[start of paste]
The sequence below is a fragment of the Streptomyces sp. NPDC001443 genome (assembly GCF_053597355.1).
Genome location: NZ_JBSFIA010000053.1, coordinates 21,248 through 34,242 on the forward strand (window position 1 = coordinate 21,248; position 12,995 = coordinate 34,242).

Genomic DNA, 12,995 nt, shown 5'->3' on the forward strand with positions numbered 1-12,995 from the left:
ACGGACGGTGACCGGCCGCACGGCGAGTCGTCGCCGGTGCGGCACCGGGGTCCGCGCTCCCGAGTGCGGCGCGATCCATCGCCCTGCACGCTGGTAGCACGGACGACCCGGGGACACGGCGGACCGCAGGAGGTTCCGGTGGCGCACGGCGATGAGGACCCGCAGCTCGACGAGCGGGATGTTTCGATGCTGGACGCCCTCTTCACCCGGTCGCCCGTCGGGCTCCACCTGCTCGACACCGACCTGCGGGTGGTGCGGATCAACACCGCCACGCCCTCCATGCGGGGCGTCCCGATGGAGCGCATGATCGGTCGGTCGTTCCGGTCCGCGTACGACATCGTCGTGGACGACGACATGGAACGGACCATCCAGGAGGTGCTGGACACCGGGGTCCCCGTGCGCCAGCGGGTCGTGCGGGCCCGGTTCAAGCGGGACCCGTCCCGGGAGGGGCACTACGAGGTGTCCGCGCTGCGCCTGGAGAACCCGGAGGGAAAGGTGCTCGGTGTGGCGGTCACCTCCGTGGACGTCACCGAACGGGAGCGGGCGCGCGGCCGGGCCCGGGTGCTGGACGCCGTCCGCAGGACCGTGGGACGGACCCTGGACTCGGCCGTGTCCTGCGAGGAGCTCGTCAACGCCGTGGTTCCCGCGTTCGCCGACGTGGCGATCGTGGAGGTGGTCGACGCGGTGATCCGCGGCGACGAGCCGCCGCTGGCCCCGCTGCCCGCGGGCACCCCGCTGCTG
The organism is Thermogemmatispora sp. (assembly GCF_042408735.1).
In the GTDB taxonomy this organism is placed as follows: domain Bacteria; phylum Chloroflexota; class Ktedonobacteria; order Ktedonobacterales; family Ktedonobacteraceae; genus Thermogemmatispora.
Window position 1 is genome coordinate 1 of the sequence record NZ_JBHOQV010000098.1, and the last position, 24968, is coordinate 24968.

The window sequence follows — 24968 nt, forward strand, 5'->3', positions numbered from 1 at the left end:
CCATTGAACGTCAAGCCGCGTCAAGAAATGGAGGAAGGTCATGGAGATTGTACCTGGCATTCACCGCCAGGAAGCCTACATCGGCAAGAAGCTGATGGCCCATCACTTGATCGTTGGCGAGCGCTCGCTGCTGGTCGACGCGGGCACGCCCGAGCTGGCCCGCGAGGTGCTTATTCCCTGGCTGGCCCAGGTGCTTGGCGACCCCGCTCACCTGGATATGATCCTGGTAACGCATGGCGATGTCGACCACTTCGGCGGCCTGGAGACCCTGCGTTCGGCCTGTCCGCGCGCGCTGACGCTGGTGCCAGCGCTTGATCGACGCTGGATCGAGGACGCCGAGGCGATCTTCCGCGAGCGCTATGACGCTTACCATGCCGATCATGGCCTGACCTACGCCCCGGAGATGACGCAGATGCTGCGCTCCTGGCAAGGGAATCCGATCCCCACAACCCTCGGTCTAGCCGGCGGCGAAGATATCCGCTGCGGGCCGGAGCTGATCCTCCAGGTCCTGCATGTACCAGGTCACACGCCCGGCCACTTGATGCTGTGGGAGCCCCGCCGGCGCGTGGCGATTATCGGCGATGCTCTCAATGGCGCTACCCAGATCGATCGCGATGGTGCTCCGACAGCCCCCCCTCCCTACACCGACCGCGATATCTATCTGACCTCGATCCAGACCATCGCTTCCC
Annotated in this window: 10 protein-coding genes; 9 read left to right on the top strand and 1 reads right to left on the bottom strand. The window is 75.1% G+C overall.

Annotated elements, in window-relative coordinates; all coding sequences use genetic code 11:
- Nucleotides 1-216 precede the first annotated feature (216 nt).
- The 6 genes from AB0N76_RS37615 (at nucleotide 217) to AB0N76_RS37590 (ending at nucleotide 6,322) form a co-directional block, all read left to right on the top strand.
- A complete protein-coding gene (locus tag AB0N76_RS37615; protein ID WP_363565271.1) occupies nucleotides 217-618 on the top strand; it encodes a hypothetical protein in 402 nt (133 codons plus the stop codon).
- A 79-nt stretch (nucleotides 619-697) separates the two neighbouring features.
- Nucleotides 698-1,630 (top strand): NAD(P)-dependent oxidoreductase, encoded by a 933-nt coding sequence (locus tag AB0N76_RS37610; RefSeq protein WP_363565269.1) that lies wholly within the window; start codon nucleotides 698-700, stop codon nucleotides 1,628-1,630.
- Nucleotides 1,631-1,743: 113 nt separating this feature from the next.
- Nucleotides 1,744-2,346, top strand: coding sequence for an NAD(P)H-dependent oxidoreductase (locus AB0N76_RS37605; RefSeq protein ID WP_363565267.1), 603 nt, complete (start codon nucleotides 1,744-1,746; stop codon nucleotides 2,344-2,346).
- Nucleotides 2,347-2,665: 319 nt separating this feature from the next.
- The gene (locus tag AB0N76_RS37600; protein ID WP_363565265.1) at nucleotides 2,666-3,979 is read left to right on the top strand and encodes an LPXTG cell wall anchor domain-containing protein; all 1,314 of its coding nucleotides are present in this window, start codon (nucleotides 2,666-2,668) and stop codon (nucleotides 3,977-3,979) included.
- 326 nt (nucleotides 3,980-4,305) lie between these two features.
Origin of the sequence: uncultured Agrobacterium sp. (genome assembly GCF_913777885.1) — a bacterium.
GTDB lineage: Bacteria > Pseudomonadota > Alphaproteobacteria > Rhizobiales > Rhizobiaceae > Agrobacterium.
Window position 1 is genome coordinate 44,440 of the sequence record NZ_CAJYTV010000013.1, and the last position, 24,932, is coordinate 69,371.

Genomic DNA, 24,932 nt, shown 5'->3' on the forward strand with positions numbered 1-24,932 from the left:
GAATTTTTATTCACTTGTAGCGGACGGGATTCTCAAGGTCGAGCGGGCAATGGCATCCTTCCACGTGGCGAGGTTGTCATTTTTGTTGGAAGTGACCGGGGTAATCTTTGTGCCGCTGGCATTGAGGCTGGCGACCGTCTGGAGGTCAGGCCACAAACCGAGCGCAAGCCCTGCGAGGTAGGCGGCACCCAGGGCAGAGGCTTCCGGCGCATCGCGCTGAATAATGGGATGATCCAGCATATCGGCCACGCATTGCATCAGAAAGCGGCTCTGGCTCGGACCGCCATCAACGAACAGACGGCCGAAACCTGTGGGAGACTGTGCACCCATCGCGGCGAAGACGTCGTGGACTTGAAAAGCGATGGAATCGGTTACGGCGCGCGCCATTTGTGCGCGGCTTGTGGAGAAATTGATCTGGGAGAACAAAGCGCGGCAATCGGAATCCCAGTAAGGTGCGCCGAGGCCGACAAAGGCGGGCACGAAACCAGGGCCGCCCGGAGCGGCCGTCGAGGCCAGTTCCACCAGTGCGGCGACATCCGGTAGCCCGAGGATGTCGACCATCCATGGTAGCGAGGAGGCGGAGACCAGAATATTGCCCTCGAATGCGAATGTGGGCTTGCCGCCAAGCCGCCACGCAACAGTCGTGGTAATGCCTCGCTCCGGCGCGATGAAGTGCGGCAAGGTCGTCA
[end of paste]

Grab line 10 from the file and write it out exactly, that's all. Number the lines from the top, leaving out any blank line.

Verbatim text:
Annotated in this window: 10 protein-coding genes; 9 read left to right on the top strand and 1 reads right to left on the bottom strand. The window is 75.1% G+C overall.